Hungarian-American Imre Pákh will sue over the listing of a painting he owns that is currently on loan to the Déri Museum in Debrecen, the art collector told Hungarian news agency MTI yesterday.
As long as the painting by Hungarian master Mihály Mukácsy is listed, it will remain out of public view, Pákh said, speaking from New York. Pákh added that he has a permit from Hungaryʼs authority for the protection of national heritage to remove the painting from the museum, but he has no plans to do so.
Hungaryʼs authority for the protection of national heritage recently declared “Golgotha”, the monumental painting by Munkácsy, a listed work of art, thereby preventing its removal from the country without a permit and giving the state pre-emption rights for its purchase.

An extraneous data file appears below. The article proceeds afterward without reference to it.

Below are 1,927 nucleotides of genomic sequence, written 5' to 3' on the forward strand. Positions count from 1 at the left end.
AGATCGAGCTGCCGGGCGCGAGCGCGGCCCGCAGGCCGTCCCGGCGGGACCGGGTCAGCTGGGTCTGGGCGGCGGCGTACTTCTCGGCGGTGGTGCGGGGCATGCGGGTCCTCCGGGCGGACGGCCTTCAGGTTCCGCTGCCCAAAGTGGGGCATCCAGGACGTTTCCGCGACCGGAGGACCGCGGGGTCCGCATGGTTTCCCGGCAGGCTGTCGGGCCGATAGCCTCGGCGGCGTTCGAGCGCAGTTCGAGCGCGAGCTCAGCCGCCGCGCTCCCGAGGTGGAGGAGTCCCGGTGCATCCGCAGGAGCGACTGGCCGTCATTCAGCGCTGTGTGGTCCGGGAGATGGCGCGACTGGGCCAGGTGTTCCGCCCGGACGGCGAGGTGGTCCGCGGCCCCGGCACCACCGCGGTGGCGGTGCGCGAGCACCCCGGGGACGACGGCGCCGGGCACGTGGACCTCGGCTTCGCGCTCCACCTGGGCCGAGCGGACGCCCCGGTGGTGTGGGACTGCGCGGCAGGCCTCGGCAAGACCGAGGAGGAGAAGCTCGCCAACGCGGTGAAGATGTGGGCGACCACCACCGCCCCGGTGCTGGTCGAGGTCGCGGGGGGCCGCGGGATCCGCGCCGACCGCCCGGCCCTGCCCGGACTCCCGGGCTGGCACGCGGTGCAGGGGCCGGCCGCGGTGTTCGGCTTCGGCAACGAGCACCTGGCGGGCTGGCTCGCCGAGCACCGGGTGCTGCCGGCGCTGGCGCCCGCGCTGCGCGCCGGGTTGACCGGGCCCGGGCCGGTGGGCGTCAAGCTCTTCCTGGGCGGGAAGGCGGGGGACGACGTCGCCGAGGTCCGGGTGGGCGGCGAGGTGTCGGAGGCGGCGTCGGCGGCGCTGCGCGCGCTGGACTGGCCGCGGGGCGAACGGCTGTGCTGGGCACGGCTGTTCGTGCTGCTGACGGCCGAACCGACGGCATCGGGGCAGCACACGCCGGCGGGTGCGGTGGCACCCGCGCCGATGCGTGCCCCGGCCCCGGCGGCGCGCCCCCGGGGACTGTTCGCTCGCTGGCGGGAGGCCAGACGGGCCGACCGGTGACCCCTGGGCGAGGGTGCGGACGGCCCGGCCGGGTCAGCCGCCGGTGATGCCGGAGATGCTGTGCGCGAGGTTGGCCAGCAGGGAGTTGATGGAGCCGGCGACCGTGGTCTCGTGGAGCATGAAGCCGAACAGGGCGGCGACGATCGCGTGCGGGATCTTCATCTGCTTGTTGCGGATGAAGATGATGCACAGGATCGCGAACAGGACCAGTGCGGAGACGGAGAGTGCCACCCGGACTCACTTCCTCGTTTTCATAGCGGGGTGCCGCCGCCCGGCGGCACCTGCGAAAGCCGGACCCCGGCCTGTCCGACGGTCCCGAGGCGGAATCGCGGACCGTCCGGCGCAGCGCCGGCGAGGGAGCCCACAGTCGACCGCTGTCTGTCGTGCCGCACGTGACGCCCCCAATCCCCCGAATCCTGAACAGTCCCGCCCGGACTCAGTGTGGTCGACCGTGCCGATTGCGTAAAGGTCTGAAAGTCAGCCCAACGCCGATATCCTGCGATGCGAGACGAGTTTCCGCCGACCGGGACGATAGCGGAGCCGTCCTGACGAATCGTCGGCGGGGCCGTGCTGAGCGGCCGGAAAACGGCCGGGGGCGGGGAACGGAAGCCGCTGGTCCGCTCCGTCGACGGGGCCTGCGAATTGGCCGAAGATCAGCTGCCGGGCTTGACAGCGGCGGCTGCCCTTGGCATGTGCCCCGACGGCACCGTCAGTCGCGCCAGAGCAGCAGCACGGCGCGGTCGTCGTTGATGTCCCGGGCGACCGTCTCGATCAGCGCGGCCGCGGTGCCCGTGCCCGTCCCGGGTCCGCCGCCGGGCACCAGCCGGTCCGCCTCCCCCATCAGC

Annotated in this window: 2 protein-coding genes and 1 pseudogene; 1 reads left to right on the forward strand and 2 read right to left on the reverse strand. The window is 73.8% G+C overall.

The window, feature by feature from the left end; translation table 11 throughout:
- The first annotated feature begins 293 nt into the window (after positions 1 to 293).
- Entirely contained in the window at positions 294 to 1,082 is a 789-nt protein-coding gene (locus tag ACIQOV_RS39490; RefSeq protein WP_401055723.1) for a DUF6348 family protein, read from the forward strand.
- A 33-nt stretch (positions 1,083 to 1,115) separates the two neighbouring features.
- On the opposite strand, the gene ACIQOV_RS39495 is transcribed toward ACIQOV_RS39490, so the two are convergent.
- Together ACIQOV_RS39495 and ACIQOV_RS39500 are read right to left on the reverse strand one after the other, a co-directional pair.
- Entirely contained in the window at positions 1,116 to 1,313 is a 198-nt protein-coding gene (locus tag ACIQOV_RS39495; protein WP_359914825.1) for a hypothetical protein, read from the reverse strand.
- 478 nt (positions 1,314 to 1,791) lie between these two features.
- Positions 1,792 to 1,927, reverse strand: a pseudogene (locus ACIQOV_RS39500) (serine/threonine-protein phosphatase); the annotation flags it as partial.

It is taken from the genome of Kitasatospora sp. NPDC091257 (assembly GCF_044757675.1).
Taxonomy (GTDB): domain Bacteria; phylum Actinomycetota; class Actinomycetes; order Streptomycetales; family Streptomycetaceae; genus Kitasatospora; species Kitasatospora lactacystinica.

The declaration, which may not be appealed, was issued after Pákh contested the first declaration listing of “Golgotha” last year.
Pákh ordered the painting be veiled from public view last year after he failed to reach an agreement on its sale to the state of Hungary.
The painting is part of Munkácsyʼs famous “Christ Trilogy”, all three of which hang in the Déri Museum. The state has owned “Ecce Homo!” for years and it recently acquired “Christ Before Pilate”, another of the three, from Canadaʼs Art Gallery of Hamilton for $5.7 million, with funding from the National Bank of Hungaryʼs program to buy national art treasures.
The central bank earlier indicated it was willing to pay $6 mln to acquire “Golgotha”, but Pákh asked for $9 mln. Pákhʼs offer included the loan of all 52 Munkácsy paintings in his collection for a period of twelve years as well as pre-emption rights for the works.